There are currently just two autographs of Chevy on card board and both are awful 1 of 1 cut signatures. Topps, who has a long history with pop culture would benefit greatly from an SNL autograph set in a product like Topps Archives.
Below is a custom card I found on Google Images, likely created by card genius, PunkRockPaint. This exact card and photograph, with an on-card autograph of Chase would be HUGE. Why it hasn’t happened already is shocking.
Can you imagine a Topps insert line with on-card autographs of Chase, Bill Murray, Chevy Chase, Jimmy Fallon, and other famous SNL alum? It would be huge and would easily break into mainstream news and media, something this hobby desperately needs.
From time to time, I receive products for review purposes from Topps Company. I love trading cards but my passion lies in writing about the industry way more than collecting. Today, a package came in the mail and inside was a box of ’14 Topps Supreme Football. I am giving away the complete contents of the box, including the hard case it came in on my dime, all you have to do is give your opinion on the product and a mini-review of the box.
Say you’re a collector walking into a card shop and you pick up this very box of Supreme. Are you happy with the contents? Design? Pulls? A winner will be chosen at random this Friday (03-27). You can leave your entry/review in the comments section.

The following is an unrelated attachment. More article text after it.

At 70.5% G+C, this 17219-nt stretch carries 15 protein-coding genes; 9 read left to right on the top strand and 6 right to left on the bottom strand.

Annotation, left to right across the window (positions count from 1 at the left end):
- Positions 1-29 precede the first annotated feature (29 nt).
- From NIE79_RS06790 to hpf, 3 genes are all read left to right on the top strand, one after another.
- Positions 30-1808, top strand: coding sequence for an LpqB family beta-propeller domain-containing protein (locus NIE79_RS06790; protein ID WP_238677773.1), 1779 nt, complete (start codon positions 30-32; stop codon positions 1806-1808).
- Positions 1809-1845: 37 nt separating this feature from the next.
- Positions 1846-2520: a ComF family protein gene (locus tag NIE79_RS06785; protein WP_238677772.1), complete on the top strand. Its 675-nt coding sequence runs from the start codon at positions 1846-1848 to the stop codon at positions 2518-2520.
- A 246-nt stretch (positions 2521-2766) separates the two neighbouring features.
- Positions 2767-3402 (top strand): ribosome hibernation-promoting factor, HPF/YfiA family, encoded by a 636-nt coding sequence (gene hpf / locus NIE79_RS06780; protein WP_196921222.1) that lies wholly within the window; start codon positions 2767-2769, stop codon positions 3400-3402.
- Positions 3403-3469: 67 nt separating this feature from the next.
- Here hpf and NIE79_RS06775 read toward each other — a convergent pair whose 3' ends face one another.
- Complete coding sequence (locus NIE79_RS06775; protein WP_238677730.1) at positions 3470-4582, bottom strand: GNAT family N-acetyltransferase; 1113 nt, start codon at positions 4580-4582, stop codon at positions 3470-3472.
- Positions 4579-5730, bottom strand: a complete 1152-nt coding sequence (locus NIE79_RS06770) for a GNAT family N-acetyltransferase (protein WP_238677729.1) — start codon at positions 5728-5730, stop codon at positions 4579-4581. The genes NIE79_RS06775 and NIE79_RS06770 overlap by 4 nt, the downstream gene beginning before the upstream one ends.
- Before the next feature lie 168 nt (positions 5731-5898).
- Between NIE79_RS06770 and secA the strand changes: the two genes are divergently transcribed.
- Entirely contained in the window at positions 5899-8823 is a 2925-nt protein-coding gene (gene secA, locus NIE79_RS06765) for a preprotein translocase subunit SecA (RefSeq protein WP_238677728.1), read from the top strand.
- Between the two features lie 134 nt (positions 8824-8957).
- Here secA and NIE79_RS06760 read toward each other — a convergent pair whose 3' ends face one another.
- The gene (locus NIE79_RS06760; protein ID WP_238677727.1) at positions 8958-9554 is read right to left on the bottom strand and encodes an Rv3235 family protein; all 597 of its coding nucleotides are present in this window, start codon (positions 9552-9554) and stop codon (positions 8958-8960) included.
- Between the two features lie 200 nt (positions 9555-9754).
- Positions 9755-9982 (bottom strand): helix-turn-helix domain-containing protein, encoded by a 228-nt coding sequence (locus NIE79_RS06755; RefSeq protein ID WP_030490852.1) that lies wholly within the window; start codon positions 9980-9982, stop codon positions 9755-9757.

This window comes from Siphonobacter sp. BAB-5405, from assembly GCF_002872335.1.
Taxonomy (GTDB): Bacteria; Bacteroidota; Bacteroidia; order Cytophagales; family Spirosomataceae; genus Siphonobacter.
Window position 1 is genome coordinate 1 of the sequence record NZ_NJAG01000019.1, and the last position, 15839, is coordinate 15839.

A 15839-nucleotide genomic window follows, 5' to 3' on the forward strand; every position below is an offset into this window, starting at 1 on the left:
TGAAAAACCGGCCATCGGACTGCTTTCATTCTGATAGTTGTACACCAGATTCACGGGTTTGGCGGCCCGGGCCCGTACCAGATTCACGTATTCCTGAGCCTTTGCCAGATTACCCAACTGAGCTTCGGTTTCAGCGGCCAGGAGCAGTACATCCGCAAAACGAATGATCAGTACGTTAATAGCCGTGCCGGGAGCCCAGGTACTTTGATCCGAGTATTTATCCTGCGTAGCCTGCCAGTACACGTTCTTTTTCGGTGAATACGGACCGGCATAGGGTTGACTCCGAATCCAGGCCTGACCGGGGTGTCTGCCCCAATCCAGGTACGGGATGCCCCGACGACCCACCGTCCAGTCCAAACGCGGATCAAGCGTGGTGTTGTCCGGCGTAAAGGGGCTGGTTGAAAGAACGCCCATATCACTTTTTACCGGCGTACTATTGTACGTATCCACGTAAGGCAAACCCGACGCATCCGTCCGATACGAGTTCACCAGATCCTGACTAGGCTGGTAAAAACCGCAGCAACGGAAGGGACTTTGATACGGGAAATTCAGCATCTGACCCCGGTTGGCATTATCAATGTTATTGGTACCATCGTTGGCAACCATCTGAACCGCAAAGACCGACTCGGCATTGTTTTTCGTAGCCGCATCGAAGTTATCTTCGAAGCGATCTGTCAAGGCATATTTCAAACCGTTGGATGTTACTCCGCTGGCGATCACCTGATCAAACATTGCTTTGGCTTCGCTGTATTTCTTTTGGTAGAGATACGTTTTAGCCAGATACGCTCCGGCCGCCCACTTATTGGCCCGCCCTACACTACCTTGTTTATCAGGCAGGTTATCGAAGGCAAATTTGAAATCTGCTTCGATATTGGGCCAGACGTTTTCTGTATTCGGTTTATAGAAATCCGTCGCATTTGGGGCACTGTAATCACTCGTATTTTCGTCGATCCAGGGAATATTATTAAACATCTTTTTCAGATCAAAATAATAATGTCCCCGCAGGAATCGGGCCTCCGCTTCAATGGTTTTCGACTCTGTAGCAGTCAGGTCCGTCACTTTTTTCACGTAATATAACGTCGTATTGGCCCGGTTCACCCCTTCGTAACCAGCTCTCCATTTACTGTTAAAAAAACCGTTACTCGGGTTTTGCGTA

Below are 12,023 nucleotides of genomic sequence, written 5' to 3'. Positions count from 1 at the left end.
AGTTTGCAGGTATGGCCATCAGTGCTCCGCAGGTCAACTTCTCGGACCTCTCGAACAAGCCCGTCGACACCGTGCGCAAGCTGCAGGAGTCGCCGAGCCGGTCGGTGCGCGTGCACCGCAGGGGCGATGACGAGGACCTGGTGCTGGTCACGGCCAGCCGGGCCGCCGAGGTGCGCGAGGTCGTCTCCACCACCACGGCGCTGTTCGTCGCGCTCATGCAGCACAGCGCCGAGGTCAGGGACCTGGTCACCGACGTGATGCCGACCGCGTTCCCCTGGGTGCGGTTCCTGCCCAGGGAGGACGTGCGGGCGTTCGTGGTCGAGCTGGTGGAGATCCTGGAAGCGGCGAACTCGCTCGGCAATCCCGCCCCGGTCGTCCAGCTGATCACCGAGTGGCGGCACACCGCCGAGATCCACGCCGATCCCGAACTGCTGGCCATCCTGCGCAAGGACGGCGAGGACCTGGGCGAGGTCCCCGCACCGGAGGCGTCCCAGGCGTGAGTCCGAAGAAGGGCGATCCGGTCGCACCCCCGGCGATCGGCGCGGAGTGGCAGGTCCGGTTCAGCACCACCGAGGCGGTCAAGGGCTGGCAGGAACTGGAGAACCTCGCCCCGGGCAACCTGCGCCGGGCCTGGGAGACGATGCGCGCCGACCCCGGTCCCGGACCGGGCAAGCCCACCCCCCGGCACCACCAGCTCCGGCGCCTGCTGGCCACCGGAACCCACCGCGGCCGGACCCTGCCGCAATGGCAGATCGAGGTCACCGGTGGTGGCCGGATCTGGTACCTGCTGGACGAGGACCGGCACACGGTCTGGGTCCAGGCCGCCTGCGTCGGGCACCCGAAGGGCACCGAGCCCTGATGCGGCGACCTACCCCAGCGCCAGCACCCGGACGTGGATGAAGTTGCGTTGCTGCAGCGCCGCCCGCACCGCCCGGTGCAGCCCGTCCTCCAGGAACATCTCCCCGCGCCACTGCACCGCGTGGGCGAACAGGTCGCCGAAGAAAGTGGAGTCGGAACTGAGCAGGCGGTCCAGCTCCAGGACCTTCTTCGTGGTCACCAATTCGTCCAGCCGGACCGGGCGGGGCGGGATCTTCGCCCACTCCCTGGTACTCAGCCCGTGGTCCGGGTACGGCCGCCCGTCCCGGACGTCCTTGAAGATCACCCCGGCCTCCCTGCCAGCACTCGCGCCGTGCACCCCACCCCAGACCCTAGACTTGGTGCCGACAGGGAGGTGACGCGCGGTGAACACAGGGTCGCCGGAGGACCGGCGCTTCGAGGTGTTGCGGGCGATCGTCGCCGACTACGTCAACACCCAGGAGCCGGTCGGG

Victor Cruz #’d 024/162
Brandon Marshall #’d 24/99
Carlos Hyde #’d 19/25
Jordan Matthews autograph #’d 094/100
The cards look great, are super-thick, and the autograph is on-card. You be the judge. Topps is listening.
So I’ve been back in the hobby for about 3 months now and what I’m seeing is a lot of old ideas being rehashed for an easy buck. There are several companies specializing in repack products (some as high as $7,000 per box), while Brian Grey essentially put 1992 Leaf back on the market with tiny additions (stamps, serial numbering, autographs). Panini America is pushing old designs from Donruss, while Topps Company is still feeding on 80s and 90s design for the sake of nostalgia.
Trust me, I’m not “that guy” living in the past or hating every product out there but I miss card companies who consistently thought “outside the box”, such as Skybox and Pinnacle Brands. Below is a front and back scan of Pinnacle’s Aficionado brand, which lasted just one year. It didn’t feature any autographs or game-used relics but what it lacked in “hits” it more than made up in design. We know Panini owns the Pinnacle name but even with logos, they could never do anything like this.
In 1996, these cards were out of this world bizarre but as you can see, they have aged like fine wine. There were also parallels (just one) that fell at about 1 in every 2.1 boxes in ratio, making them a lot more desirable on the second-hand market. To put it into perspective, there’s not a single one of Jose Canseco on eBay. There is also one unofficial parallel, which was given away by calling a phone number and those are even more rare as it’s believed the print run is around 50.
The truth of the matter is that this product is light on gimmicks, which is why a hobby box of 16 packs sold for well under $25 recently. It’s one product I need to get my hands on and quickly. If you’re about more than just autographs and worthless memorabilia cards, it’s one line you must experience before this decade is done as it is just a year away from its 20th anniversary and eventually boxes will dry up. I’ll keep my eyes open for another hobby box for an upcoming break at Wax Heaven.